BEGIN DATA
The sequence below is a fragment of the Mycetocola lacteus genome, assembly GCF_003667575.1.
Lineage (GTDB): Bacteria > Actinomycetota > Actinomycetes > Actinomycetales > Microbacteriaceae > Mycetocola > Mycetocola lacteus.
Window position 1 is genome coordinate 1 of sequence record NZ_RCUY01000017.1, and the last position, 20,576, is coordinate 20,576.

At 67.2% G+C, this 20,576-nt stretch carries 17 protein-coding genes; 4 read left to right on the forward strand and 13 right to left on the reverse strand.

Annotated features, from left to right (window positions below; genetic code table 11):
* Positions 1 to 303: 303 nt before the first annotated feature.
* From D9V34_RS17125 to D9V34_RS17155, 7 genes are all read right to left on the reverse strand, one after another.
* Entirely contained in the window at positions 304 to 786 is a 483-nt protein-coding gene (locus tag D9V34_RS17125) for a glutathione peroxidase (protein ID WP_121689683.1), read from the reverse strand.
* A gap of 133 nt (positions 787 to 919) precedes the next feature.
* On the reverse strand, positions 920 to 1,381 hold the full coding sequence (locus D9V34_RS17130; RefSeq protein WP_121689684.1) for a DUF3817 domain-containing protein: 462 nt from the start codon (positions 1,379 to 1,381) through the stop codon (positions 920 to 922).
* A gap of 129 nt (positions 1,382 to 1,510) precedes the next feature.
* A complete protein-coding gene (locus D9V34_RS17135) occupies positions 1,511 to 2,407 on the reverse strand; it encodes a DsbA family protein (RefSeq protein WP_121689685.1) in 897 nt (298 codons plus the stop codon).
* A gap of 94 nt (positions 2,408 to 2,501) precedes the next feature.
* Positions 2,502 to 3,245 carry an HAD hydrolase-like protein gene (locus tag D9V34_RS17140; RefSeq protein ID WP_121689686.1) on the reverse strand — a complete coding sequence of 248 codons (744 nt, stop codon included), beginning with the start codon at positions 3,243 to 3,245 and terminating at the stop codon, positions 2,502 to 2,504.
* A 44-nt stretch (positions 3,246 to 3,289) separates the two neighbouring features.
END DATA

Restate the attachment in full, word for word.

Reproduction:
The sequence below is a fragment of the Mycetocola lacteus genome, assembly GCF_003667575.1.
Lineage (GTDB): Bacteria > Actinomycetota > Actinomycetes > Actinomycetales > Microbacteriaceae > Mycetocola > Mycetocola lacteus.
Window position 1 is genome coordinate 1 of sequence record NZ_RCUY01000017.1, and the last position, 20,576, is coordinate 20,576.

At 67.2% G+C, this 20,576-nt stretch carries 17 protein-coding genes; 4 read left to right on the forward strand and 13 right to left on the reverse strand.

Annotated features, from left to right (window positions below; genetic code table 11):
* Positions 1 to 303: 303 nt before the first annotated feature.
* From D9V34_RS17125 to D9V34_RS17155, 7 genes are all read right to left on the reverse strand, one after another.
* Entirely contained in the window at positions 304 to 786 is a 483-nt protein-coding gene (locus tag D9V34_RS17125) for a glutathione peroxidase (protein ID WP_121689683.1), read from the reverse strand.
* A gap of 133 nt (positions 787 to 919) precedes the next feature.
* On the reverse strand, positions 920 to 1,381 hold the full coding sequence (locus D9V34_RS17130; RefSeq protein WP_121689684.1) for a DUF3817 domain-containing protein: 462 nt from the start codon (positions 1,379 to 1,381) through the stop codon (positions 920 to 922).
* A gap of 129 nt (positions 1,382 to 1,510) precedes the next feature.
* A complete protein-coding gene (locus D9V34_RS17135) occupies positions 1,511 to 2,407 on the reverse strand; it encodes a DsbA family protein (RefSeq protein WP_121689685.1) in 897 nt (298 codons plus the stop codon).
* A gap of 94 nt (positions 2,408 to 2,501) precedes the next feature.
* Positions 2,502 to 3,245 carry an HAD hydrolase-like protein gene (locus tag D9V34_RS17140; RefSeq protein ID WP_121689686.1) on the reverse strand — a complete coding sequence of 248 codons (744 nt, stop codon included), beginning with the start codon at positions 3,243 to 3,245 and terminating at the stop codon, positions 2,502 to 2,504.
* A 44-nt stretch (positions 3,246 to 3,289) separates the two neighbouring features.